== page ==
Veteran news executive Michael R. Fancher will join the Donald W. Reynolds School of Journalism at the University of Nevada, Reno, this fall as the Reynolds Visiting Chair in the Ethics of Entrepreneurial and Innovative Journalism.
Fancher examines the topic of journalism innovation in a discussion paper titled “Local News: Re-imagining Journalism for a Networked World,” to be published by the Aspen Institute this month.
Fancher, for 20 years executive editor of The Seattle Times, has deep experience in the development of new media and the study of ethics. He directed the Times’ new-media division for more than a decade and was deeply involved with the company’s content and business strategies. He is an investor in and informal adviser to Intersect, a Seattle-based social-media startup.
After retiring in 2008, after 30 years at The Times, Fancher served as a 2008-2009 fellow at the Reynolds Journalism Institute at the University of Missouri School of Journalism. Fancher devoted his fellowship year to exploring how technology is affecting the values and principles of journalism as well as the relationship between journalists and the public. Fancher served as chairman of the ethics committee of the American Society of News Editors in 2009-10. He was a writing consultant to the Knight Foundation Commission on the Information Needs of Communities in a Democracy and the Aspen Institute Forum on Communications and Society from 2009 to this year.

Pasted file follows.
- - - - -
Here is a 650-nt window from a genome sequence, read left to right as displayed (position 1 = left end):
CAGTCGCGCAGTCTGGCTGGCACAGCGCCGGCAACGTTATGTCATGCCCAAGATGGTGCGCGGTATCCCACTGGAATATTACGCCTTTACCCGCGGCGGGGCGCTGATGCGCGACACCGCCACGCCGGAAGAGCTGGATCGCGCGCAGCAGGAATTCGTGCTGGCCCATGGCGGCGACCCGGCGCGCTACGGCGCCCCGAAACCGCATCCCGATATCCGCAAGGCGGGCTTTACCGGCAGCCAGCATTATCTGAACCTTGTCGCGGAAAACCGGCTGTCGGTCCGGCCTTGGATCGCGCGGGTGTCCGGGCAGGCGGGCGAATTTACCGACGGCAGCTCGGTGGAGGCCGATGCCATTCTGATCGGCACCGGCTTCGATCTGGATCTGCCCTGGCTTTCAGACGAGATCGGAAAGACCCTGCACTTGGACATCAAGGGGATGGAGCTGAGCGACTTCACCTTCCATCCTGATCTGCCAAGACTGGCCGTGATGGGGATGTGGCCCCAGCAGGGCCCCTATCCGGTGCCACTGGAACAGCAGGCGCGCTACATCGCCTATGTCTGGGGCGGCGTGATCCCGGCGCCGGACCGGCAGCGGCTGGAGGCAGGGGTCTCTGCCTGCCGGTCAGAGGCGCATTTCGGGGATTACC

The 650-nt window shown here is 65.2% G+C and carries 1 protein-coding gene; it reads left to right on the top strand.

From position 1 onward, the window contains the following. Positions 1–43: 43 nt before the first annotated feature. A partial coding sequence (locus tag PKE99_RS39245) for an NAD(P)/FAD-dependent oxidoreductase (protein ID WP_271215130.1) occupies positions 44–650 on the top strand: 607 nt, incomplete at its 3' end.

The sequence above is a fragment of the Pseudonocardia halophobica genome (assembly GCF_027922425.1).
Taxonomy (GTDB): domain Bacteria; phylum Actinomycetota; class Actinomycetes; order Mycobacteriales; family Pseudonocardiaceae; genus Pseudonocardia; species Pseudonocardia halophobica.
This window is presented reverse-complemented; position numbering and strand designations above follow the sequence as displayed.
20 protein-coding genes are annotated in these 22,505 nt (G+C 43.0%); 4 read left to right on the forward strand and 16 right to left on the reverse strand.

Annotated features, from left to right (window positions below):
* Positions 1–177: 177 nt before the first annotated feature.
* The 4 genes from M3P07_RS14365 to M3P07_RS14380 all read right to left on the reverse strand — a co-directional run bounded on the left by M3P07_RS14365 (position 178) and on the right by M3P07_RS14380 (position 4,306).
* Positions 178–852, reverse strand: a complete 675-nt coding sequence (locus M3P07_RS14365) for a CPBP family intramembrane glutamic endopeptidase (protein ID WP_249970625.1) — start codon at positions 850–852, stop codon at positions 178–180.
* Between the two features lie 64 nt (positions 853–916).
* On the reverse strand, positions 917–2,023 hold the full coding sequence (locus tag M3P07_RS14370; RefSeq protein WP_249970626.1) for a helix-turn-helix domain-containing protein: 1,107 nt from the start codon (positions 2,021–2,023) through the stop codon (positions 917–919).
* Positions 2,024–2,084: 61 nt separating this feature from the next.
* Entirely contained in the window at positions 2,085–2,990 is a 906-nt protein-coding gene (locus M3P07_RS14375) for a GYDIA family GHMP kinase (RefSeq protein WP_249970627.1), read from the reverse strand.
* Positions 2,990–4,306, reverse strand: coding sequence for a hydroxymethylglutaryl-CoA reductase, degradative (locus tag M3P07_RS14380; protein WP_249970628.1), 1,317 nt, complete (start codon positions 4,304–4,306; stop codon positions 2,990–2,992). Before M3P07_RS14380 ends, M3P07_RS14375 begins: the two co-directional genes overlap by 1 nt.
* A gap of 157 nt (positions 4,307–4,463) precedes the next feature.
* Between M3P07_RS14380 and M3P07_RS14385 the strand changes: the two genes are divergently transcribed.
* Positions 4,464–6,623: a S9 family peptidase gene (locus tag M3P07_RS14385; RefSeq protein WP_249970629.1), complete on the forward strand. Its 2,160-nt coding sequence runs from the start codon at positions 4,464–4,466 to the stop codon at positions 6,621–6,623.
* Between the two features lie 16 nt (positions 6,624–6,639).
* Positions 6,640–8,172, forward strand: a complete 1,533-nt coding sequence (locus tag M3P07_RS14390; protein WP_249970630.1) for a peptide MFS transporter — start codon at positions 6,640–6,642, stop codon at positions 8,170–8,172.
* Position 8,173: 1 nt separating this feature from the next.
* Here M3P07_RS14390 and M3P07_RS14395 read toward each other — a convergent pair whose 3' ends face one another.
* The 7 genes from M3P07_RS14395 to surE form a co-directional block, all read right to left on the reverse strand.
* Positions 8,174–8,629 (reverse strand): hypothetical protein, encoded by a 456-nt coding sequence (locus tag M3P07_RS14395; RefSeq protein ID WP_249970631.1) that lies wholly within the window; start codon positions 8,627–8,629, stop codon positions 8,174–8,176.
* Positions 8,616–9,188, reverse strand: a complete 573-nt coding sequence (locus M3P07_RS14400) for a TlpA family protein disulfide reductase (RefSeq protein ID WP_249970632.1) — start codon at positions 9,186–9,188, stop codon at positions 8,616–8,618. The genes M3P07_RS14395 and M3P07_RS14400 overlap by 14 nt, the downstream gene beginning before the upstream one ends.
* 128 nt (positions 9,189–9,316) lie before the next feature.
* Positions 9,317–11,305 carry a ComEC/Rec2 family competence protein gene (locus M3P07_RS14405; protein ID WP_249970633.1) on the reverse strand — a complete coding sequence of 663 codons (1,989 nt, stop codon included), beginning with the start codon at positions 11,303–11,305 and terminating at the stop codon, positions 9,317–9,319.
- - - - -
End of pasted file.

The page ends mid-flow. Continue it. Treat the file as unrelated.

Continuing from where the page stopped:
Fancher, who will serve for the 2011-12 school year, joins another long-time news executive in teaching ethics at Nevada. Caesar Andrews will return for the fall semester as the Paul A. Leonard Distinguished Visiting Chair in Ethics and Writing. Andrews has served as a top editor in newsrooms in Florida, Virginia, Pennsylvania, New York, Washington, D.C., and Michigan. He has held visiting professorships at Grambling State University and Washington and Lee University as well as at Nevada.
The Donald W. Reynolds Foundation is a national philanthropic organization founded in 1954 by the late media entrepreneur for whom it is named. Headquartered in Las Vegas, Nevada, it is one of the largest private foundations in the United States and has made grants totaling more than $110 million through its National Journalism Initiative.
The Reynolds School is the only accredited journalism school in Nevada.